I have several cysts 1 a little bigger than an almond in my breasts. Would implants harm these cysts?
Cysts in Both Breasts. Can I Still Have a Breast Augmentation?
Doctor Answers (15)
Breast cysts and breast augmentation
Breast augmentation can certainly be performed in women with breast cysts, as long as those cysts( growths) have been examined and deemed to be benign by your breast surgeon.
Breast cysts and augmentation
You might have these cysts aspirated and have the fluid checked before your augmentations. I have had several ladies with small benign cysts who have had augmentations with no problems. If you have them aspirated with a needle later, the Doctors doing the aspiration should be made are aware of your implants. If a patient has a strong family history for breast cancer, or a history of precancerous breast growths, I usually recommend avoiding augmentations.
Breast Enhancement Surgery
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Breast cysts are no impediment for breast implants
In general, the presence of cysts in the breasts is not a contraindication to breast augmentation surgery. If you are in the age range of screening mammography, certainly you should have a negative study prior to any contemplated surgery. At times, an ultrasound can be a useful adjunct in order to better determine the nature of any cyst. In some cases, such as when there is a strong family history of breast cancer, even patients younger than screening age, would benefit from a baseline study prior to any breast surgery.
Breast Augmentation with Breast cysts
The implants will not harm these cysts. It is important to have a breast examination performed by your physician. If indicated, a mammogram and/or ultrasound may be performed prior to surgery.
You can have a breast augmentation!
Breast implants are not harmful to breast cysts. If you have risk factors for breast cancer, you should be followed by a breast surgeon but you can still have breast implants. Good luck!
Breast cysts and breast implants
There are many who have had breast cysts or even a prior breast biopsy, and still will be a good candidate for breast implants. Certainly if there is something on a mammogram which is being followed the issue should be cleared up before a breast augmentation, and if not a baseline mammogram could be an important first step. Implants are placed under the chest muscle and all of the breast tissue pushing the breast forward and will not harm the cysts or reduce the ability to feel them on self examination.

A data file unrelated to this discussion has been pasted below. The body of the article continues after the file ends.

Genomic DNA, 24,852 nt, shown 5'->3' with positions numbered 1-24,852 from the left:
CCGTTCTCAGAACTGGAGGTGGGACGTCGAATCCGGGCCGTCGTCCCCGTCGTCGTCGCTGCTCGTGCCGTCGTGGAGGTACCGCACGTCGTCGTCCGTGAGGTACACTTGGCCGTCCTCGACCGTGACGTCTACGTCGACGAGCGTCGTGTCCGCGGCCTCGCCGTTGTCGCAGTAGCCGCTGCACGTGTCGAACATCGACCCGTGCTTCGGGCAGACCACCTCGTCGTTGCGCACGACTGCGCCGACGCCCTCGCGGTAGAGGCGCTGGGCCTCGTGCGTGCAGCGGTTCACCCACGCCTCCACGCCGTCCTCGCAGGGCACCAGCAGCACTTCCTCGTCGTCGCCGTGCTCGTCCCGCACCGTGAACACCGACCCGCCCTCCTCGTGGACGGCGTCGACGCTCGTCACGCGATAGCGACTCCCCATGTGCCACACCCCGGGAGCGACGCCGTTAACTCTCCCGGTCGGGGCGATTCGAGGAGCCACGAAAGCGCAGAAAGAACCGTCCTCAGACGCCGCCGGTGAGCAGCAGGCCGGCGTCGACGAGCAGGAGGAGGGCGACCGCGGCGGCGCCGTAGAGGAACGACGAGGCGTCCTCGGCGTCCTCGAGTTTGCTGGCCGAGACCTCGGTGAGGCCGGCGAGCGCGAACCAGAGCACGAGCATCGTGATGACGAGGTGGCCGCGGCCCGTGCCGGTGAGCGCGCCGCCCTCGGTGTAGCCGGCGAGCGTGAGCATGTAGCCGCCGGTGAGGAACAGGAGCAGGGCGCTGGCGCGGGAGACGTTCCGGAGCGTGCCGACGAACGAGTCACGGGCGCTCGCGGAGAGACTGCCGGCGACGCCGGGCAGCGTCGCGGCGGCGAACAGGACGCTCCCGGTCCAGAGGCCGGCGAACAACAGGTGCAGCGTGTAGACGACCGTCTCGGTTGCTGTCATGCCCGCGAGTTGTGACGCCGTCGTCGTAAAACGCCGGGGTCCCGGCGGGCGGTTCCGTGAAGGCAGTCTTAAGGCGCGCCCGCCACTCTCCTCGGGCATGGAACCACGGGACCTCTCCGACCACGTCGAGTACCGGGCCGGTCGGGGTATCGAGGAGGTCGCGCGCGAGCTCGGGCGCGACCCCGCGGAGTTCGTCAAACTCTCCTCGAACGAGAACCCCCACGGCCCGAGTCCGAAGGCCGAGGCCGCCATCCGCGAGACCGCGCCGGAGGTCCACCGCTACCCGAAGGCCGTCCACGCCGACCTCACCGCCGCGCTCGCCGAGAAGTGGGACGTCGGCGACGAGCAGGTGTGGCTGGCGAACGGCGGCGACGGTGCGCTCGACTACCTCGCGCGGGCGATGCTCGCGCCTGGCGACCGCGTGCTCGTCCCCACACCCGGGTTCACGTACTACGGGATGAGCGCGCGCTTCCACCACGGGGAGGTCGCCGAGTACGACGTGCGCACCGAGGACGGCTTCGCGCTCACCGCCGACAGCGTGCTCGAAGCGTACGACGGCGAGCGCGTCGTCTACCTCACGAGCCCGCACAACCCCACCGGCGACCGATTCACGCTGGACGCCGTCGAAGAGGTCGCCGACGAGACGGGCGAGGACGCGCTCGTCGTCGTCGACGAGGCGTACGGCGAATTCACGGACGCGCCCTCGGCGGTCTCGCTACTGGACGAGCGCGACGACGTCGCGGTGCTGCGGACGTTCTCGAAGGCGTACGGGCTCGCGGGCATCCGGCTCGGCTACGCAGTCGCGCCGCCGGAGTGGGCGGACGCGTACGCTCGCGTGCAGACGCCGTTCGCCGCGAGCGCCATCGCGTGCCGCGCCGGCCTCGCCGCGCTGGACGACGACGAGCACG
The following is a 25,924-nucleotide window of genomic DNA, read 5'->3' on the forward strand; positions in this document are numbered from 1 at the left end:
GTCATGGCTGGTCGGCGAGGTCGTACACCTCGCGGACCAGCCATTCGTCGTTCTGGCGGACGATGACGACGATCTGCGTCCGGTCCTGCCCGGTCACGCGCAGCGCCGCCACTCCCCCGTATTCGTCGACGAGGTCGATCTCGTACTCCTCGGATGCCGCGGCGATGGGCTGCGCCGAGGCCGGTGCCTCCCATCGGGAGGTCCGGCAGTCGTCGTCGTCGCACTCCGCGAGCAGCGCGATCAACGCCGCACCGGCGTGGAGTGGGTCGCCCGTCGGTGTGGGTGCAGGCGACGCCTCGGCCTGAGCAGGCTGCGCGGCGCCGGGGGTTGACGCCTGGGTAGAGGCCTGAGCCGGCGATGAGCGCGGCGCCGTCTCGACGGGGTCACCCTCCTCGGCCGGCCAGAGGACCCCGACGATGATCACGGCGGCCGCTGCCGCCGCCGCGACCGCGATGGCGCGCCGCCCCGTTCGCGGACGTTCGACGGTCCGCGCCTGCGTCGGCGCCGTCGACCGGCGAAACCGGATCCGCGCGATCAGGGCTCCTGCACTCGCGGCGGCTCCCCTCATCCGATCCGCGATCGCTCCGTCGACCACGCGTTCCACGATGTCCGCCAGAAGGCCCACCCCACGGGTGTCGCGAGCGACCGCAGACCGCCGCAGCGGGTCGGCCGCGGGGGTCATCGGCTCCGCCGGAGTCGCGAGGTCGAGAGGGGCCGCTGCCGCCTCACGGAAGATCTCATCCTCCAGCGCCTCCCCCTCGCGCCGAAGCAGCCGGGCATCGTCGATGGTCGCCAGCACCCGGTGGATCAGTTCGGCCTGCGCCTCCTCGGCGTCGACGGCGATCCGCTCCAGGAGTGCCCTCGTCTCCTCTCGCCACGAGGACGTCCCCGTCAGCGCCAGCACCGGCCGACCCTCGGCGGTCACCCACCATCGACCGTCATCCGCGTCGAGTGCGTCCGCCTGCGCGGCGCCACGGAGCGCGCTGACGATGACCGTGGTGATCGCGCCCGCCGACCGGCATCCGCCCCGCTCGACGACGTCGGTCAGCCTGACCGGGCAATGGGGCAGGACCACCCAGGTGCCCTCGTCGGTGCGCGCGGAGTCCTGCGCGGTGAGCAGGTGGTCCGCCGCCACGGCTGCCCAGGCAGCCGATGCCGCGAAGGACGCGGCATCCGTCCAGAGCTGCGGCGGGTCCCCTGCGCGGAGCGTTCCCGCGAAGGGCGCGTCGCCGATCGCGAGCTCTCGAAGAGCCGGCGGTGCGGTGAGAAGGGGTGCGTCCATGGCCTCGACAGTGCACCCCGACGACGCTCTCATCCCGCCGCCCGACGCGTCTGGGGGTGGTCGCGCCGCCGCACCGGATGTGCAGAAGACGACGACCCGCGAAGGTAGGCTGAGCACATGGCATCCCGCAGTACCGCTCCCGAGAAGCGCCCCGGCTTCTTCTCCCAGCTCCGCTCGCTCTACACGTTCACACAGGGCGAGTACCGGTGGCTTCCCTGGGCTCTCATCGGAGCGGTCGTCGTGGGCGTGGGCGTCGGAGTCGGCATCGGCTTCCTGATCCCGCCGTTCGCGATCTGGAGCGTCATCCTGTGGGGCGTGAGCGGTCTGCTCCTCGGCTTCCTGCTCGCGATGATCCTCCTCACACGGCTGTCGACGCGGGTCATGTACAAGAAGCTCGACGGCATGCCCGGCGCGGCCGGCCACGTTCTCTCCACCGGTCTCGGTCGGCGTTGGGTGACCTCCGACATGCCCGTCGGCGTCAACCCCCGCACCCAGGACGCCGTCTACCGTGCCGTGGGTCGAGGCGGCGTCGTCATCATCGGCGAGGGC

Best of luck,
Web reference: http://www.peterejohnsonmd.com
Breast cysts are not a contraindication to a breast augmentation
Having cysts in your breast are not a contraindication for a breast augmentation. A majority of premenopausal American women have breasts cysts of varying extents. If a particular cyst is very large and painful and needs to be treated, it would be prudent to pursue this prior to surgery just to avoid the risk of puncturing an implant.
Prior to a breast augmentation in women over a particular age, I require a screening/baseline mammogram that could also identify if anything suspicious were present in your breasts.
Web reference: http://www.turkeltaub.com
Breast Augmentation and Breast Cysts
I would concur with the other posts. Regarding the need to aspirate future cysts, some physicians and even general surgeons don't like doing it when there are implants underneath. Ultrasound guidance can help, but sometimes I have found myself doing it when the patient's physician refers her back to me to do the aspiration.
Augmentation OK With Breast Cysts
It is always a good idea to have any sort of breast mass examined by a physician, but if they have been diagnosed as simple cysts, then this is not a contraindication to having breast augmentation. The augmentation may make these cysts more prominent feeling due the effect of everything being pushed outwards, but that does not mean that they are any larger after the surgery. Just observe the cysts after surgery, and if anything changes, just let your surgeon know. I hope this helps.
These answers are for educational purposes and should not be relied upon as a substitute for medical advice you may receive from your physician. If you have a medical emergency, please call 911. These answers do not constitute or initiate a patient/doctor relationship.
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